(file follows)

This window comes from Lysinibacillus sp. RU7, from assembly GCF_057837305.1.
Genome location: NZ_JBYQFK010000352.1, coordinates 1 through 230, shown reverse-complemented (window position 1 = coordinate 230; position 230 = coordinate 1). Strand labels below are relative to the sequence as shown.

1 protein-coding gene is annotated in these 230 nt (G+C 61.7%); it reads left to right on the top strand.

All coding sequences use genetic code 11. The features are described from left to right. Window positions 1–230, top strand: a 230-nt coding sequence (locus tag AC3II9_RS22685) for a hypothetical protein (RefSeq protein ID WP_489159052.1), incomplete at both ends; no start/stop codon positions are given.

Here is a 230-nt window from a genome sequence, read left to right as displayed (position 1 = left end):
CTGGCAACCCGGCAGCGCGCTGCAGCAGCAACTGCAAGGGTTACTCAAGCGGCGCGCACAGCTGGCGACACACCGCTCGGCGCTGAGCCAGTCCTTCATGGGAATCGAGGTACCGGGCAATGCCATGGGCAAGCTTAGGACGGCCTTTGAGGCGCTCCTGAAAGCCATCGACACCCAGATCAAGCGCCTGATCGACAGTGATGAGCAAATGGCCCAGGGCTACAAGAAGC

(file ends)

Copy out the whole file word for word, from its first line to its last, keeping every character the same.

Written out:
This window comes from Lysinibacillus sp. RU7, from assembly GCF_057837305.1.
Genome location: NZ_JBYQFK010000352.1, coordinates 1 through 230, shown reverse-complemented (window position 1 = coordinate 230; position 230 = coordinate 1). Strand labels below are relative to the sequence as shown.

1 protein-coding gene is annotated in these 230 nt (G+C 61.7%); it reads left to right on the top strand.

All coding sequences use genetic code 11. The features are described from left to right. Window positions 1–230, top strand: a 230-nt coding sequence (locus tag AC3II9_RS22685) for a hypothetical protein (RefSeq protein ID WP_489159052.1), incomplete at both ends; no start/stop codon positions are given.

Here is a 230-nt window from a genome sequence, read left to right as displayed (position 1 = left end):
CTGGCAACCCGGCAGCGCGCTGCAGCAGCAACTGCAAGGGTTACTCAAGCGGCGCGCACAGCTGGCGACACACCGCTCGGCGCTGAGCCAGTCCTTCATGGGAATCGAGGTACCGGGCAATGCCATGGGCAAGCTTAGGACGGCCTTTGAGGCGCTCCTGAAAGCCATCGACACCCAGATCAAGCGCCTGATCGACAGTGATGAGCAAATGGCCCAGGGCTACAAGAAGC